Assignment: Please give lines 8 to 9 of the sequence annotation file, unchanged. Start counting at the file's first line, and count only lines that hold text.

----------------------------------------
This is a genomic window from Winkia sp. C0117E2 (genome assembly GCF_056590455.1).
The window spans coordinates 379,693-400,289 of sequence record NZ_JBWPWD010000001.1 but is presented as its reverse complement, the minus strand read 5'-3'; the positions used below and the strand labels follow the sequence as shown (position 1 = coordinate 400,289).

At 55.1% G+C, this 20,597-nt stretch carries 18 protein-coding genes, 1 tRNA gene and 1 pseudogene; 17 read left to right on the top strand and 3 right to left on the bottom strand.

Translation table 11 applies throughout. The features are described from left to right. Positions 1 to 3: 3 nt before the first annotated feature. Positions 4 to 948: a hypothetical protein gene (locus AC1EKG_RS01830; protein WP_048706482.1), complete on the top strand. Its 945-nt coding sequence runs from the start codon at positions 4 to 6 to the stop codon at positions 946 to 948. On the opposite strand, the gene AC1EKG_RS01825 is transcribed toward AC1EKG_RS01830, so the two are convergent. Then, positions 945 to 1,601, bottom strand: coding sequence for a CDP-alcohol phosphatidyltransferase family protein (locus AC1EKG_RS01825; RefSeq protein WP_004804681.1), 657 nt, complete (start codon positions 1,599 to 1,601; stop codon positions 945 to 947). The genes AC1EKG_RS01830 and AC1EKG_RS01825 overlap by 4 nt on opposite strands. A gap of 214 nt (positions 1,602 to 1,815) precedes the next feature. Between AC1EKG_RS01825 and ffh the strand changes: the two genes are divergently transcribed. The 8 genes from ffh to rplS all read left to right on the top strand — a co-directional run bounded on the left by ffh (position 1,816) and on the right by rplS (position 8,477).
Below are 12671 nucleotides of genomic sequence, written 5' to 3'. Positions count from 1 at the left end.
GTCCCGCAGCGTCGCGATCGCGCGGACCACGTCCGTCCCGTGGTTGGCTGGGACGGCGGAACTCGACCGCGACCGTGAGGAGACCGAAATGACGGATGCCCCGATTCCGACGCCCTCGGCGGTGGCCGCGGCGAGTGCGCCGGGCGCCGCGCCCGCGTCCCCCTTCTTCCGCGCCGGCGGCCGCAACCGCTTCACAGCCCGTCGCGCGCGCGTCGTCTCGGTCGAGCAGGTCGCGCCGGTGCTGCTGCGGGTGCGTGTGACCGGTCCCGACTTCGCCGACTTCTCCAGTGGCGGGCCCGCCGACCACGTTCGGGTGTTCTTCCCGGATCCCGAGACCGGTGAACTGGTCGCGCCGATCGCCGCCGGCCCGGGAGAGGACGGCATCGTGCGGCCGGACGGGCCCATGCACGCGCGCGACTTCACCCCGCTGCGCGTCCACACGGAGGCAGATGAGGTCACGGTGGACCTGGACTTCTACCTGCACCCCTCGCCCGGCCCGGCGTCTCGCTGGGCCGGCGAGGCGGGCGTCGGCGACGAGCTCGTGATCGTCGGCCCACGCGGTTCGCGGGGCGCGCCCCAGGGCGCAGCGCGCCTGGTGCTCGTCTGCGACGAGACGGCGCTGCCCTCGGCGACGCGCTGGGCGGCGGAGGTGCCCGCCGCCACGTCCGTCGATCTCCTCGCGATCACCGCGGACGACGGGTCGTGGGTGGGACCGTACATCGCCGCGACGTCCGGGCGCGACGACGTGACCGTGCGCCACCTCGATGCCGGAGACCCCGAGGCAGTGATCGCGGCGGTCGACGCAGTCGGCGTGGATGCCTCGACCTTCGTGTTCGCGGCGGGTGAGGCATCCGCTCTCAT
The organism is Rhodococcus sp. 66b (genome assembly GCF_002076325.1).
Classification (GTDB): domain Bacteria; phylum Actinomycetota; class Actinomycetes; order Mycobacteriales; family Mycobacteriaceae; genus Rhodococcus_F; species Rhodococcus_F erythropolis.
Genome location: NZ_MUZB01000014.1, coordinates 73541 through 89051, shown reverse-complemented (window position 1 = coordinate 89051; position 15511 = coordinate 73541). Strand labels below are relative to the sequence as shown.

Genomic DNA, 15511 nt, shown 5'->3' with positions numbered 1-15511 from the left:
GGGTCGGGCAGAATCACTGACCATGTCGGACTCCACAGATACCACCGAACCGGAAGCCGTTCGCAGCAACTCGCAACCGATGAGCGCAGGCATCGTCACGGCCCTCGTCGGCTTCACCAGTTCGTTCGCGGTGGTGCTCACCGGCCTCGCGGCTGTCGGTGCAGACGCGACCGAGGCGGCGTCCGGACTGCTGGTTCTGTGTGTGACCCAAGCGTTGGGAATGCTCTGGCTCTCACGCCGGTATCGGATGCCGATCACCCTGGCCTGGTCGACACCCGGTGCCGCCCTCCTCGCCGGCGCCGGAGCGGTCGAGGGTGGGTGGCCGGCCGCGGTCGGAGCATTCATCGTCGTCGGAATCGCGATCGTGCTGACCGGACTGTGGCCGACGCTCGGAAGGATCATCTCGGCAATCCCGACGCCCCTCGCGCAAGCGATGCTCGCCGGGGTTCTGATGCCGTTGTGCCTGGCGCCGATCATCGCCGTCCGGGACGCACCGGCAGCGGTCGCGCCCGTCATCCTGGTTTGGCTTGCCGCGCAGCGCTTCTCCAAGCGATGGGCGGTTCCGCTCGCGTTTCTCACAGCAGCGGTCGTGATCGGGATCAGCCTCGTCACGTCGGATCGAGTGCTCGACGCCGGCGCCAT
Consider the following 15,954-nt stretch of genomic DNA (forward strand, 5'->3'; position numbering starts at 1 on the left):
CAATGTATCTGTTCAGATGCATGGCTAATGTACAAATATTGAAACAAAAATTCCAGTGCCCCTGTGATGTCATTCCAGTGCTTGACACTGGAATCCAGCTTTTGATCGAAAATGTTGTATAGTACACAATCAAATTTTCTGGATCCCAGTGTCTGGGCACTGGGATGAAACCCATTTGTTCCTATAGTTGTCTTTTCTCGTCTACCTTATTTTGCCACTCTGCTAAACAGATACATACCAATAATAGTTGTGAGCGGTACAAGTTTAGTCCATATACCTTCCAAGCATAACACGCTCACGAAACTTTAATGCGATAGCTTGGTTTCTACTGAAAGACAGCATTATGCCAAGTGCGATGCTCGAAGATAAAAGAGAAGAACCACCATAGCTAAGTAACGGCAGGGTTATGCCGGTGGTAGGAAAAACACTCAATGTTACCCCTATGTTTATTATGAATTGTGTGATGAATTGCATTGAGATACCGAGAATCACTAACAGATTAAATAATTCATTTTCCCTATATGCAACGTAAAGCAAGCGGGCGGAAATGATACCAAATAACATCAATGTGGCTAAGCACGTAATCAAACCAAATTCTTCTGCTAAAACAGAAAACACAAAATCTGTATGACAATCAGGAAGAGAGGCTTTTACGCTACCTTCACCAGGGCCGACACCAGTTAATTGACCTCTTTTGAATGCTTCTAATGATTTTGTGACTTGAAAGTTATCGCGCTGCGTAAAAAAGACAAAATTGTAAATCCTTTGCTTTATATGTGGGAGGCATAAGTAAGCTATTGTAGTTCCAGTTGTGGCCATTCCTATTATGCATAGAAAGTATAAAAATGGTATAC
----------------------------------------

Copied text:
Classification (GTDB): domain Bacteria; phylum Actinomycetota; class Actinomycetes; order Mycobacteriales; family Mycobacteriaceae; genus Rhodococcus_F; species Rhodococcus_F erythropolis.
Genome location: NZ_MUZB01000014.1, coordinates 73541 through 89051, shown reverse-complemented (window position 1 = coordinate 89051; position 15511 = coordinate 73541). Strand labels below are relative to the sequence as shown.